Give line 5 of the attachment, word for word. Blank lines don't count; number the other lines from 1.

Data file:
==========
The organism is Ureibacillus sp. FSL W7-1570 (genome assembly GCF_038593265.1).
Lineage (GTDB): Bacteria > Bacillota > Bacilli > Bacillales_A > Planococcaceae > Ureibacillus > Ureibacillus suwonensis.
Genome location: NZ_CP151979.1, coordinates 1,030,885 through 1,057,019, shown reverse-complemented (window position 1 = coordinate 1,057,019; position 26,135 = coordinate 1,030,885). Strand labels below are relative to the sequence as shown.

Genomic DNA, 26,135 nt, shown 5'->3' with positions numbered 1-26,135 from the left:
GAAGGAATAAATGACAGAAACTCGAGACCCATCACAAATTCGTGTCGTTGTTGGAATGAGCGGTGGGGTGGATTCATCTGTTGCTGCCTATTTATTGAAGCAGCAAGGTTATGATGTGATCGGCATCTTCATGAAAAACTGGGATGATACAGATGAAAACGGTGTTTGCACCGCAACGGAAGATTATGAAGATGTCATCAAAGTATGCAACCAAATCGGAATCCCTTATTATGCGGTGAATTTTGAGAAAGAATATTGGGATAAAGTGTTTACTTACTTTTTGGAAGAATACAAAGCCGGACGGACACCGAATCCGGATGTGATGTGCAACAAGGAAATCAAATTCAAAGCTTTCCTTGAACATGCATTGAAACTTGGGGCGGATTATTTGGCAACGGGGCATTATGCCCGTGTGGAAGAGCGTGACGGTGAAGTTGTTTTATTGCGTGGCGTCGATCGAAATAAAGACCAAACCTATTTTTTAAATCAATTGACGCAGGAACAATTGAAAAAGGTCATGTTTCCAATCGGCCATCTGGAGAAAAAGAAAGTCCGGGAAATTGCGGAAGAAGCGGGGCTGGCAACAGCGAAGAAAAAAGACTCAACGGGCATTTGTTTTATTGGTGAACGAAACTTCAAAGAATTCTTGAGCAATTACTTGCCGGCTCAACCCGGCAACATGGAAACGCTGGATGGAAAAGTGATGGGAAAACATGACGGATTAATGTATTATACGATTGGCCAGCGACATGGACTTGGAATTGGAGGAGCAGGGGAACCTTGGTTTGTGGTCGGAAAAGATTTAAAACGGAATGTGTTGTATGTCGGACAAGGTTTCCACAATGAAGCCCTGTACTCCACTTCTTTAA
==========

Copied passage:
GAAGGAATAAATGACAGAAACTCGAGACCCATCACAAATTCGTGTCGTTGTTGGAATGAGCGGTGGGGTGGATTCATCTGTTGCTGCCTATTTATTGAAGCAGCAAGGTTATGATGTGATCGGCATCTTCATGAAAAACTGGGATGATACAGATGAAAACGGTGTTTGCACCGCAACGGAAGATTATGAAGATGTCATCAAAGTATGCAACCAAATCGGAATCCCTTATTATGCGGTGAATTTTGAGAAAGAATATTGGGATAAAGTGTTTACTTACTTTTTGGAAGAATACAAAGCCGGACGGACACCGAATCCGGATGTGATGTGCAACAAGGAAATCAAATTCAAAGCTTTCCTTGAACATGCATTGAAACTTGGGGCGGATTATTTGGCAACGGGGCATTATGCCCGTGTGGAAGAGCGTGACGGTGAAGTTGTTTTATTGCGTGGCGTCGATCGAAATAAAGACCAAACCTATTTTTTAAATCAATTGACGCAGGAACAATTGAAAAAGGTCATGTTTCCAATCGGCCATCTGGAGAAAAAGAAAGTCCGGGAAATTGCGGAAGAAGCGGGGCTGGCAACAGCGAAGAAAAAAGACTCAACGGGCATTTGTTTTATTGGTGAACGAAACTTCAAAGAATTCTTGAGCAATTACTTGCCGGCTCAACCCGGCAACATGGAAACGCTGGATGGAAAAGTGATGGGAAAACATGACGGATTAATGTATTATACGATTGGCCAGCGACATGGACTTGGAATTGGAGGAGCAGGGGAACCTTGGTTTGTGGTCGGAAAAGATTTAAAACGGAATGTGTTGTATGTCGGACAAGGTTTCCACAATGAAGCCCTGTACTCCACTTCTTTAA